The Obama library and the promise for real revival in Woodlawn

When it opens in 2021, the Barack Obama library and museum can be more than a monument to the legacy of America's first black president and a Chicago favorite son. Sited in historic Jackson Park on the South Side, it could help its neighbor to the west,...

The Obama library and the promise for real revival in Woodlawn

When it opens in 2021, the Barack Obama library and museum can be more than a monument to the legacy of America's first black president and a Chicago favorite son. Sited in historic Jackson Park on the South Side, it could help its neighbor to the west,...

26 February 2017 Sunday 00:04
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The Obama library and the promise for real revival in Woodlawn

When it opens in 2021, the Barack Obama library and museum can be more than a monument to the legacy of America's first black president and a Chicago favorite son. Sited in historic Jackson Park on the South Side, it could help its neighbor to the west, the Woodlawn community, complete a revival that has progressed in fits and starts for decades.

Will it? That depends on the commitment of everyone with a stake in the project — Obama's team, Mayor Rahm Emanuel, local aldermen, the University of Chicago, and Woodlawn leaders and residents. It won't be easy, given the neighborhood's history of churning out visions that never get realized.

"Woodlawn is always on the cusp but never quite getting there," Kim Goluska, an urban planner who has done projects on the South Side, told the Tribune's Kathy Bergen and Angela Caputo.

The 1990s brought hopes of redevelopment on the eastern side of Woodlawn with the teardown of a milelong stretch of CTA "L" tracks over 63rd Street. The driving force behind the idea was Bishop Arthur Brazier, a civil rights leader who led Woodlawn's Apostolic Church of God. The tracks came down in 1997, Apostolic and the Woodlawn Community Development Corp. bought properties along 63rd at a discount or for unpaid taxes … and development never came. Most of that land is empty or used for parking.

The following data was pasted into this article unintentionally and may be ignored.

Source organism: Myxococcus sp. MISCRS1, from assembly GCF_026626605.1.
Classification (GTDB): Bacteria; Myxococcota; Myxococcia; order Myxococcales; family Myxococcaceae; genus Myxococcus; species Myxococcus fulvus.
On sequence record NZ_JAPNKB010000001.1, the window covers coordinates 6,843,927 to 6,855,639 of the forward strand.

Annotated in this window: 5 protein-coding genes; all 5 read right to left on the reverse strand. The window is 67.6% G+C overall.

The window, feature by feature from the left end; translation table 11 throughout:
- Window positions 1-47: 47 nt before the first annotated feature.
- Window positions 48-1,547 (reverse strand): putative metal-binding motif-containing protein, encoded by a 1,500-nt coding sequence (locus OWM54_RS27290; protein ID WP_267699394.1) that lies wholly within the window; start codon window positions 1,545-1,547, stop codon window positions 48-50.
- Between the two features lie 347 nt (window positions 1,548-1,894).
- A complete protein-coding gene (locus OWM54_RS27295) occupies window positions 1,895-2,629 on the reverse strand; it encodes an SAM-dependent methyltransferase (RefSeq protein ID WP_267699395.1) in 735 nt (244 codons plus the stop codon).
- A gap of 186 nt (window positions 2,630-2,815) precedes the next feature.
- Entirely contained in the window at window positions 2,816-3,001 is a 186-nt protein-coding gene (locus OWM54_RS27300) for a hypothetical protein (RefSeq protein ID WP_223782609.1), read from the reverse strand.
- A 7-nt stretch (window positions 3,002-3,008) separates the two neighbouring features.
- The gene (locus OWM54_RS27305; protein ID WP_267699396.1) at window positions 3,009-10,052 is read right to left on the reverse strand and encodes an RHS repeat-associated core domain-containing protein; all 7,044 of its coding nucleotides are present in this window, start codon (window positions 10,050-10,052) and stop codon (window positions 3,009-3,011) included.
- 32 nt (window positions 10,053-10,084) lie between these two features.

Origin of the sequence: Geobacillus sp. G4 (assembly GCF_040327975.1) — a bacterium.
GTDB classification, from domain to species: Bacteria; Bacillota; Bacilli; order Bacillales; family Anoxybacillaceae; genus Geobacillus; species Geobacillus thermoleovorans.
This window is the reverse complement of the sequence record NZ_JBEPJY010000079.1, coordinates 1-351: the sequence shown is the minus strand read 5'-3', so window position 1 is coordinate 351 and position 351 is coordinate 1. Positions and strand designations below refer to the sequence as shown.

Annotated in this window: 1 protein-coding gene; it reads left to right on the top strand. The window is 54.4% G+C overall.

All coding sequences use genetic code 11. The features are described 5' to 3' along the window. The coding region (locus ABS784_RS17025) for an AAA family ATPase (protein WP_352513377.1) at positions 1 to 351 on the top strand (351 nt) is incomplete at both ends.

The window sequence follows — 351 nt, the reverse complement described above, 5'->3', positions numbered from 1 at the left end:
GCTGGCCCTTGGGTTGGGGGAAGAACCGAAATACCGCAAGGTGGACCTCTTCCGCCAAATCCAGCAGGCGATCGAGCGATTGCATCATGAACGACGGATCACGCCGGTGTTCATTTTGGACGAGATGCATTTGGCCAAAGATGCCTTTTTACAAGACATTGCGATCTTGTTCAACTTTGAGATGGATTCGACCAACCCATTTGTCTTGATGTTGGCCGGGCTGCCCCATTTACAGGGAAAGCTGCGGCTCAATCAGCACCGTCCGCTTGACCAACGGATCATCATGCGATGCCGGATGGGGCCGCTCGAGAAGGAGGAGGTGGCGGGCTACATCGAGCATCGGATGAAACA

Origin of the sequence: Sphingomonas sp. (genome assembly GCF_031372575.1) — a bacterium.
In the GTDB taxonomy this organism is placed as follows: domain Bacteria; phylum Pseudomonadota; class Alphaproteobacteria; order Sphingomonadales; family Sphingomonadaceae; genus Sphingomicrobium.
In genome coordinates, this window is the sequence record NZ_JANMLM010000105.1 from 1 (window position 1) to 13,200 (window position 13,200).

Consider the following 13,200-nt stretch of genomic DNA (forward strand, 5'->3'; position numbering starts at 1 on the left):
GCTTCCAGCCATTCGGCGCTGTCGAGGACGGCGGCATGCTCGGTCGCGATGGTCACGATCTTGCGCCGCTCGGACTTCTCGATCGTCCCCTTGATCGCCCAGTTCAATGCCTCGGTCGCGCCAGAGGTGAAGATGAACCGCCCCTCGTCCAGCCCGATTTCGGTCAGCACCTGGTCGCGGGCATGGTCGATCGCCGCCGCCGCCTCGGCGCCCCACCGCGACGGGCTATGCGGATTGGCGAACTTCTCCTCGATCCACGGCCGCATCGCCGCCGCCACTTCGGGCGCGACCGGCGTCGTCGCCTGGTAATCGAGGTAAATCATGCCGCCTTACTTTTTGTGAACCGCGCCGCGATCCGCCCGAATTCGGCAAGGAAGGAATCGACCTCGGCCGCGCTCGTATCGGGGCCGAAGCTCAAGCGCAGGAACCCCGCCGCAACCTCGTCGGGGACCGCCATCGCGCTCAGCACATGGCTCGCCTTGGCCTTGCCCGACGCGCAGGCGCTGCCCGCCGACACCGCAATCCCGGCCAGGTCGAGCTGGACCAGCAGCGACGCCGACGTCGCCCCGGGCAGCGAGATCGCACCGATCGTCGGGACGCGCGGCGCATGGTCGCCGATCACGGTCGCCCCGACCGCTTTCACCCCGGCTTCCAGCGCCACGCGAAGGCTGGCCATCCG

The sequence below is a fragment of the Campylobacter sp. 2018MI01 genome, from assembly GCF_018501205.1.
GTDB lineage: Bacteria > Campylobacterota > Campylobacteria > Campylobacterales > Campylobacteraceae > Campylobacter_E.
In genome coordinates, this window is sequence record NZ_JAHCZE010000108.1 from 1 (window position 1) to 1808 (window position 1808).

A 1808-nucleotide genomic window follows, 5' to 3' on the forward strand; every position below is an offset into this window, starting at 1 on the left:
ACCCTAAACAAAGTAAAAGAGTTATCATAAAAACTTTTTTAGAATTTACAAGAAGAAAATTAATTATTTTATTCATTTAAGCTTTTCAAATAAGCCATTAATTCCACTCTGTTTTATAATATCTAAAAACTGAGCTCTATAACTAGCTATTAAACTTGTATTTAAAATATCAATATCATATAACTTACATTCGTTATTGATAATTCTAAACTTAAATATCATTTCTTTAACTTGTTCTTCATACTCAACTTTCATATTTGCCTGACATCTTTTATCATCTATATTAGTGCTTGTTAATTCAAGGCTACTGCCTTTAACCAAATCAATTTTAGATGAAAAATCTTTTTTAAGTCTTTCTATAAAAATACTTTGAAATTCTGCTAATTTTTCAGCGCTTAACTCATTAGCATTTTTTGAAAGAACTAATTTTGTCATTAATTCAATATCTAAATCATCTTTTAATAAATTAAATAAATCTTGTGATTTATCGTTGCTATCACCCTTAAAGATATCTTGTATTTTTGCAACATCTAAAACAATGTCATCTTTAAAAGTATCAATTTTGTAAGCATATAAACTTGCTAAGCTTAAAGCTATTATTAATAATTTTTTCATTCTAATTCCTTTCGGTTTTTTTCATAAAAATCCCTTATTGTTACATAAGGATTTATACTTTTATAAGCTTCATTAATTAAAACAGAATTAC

Brazier died in 2010, and Apostolic is now run by his son, the Rev. Byron Brazier, who has taken up the cause of leveraging the Obama library into an economic renaissance for Woodlawn. The elder Brazier, who once marched alongside the Rev. Martin Luther King Jr., built a reputation of striving for change through confrontation. With Woodlawn and the library, the younger Brazier pursues a more productive tack: collaboration.

He has started by setting up an effort called 1Woodlawn, which gathers from the community ideas that will help shape a master plan for redevelopment. Brazier also has long-standing ties with the Obama family, Emanuel and the University of Chicago — stakeholders Woodlawn needs to make a rebirth happen. The U. of C., which developed the winning bid to bring the project to the South Side, has the urban affairs expertise to revise and improve a plan as needed. Emanuel and the area's aldermen will oversee the project, including working with Metra to upgrade stations at 59th and 63rd streets, and other infrastructure improvements.

The Rev. Byron Brazier Nancy Stone / Chicago Tribune The Rev. Byron Brazier takes a walk around the East Woodlawn neighborhood talking about development of the area near the future site of the Obama library on Feb. 6, 2017. The Rev. Byron Brazier takes a walk around the East Woodlawn neighborhood talking about development of the area near the future site of the Obama library on Feb. 6, 2017. (Nancy Stone / Chicago Tribune)

Listening to the community will be key. Longtime residents worry, for example, that the library will trigger gentrification that prices them out of their homes. Whatever master plan emerges should embrace a mixed-use strategy. Dream big: affordable housing with new retail, restaurants and even light manufacturing.

We all know that deadlines drive projects. They force action and flag the kind of inaction that has stalled Woodlawn's redevelopment for too long. And if a push is needed when wheels start to spin, who better than a former president? He came into town earlier this month to chat with civic leaders about the library project, and has indicated he'll be back to take a hands-on role in planning. The library will have his name on it, and he'll want to make sure it seeds the neighborhood revival he and the Obama Foundation, the library's overseer, promise.

"The president and first lady have lived in this community and their children were born in this community," the foundation said in a statement last summer. "The plan is for the center to be developed in a way that benefits everyone in the community, uses broad collaboration with the community and embraces engagement with the entire community."

Woodlawn and surrounding communities have been handed a unique catalyst — a presidential library along the lakefront, dedicated to the only Oval Office occupant from Chicago. Foundation, City Hall and Woodlawn leaders: Make the most of this opportunity for uplift.

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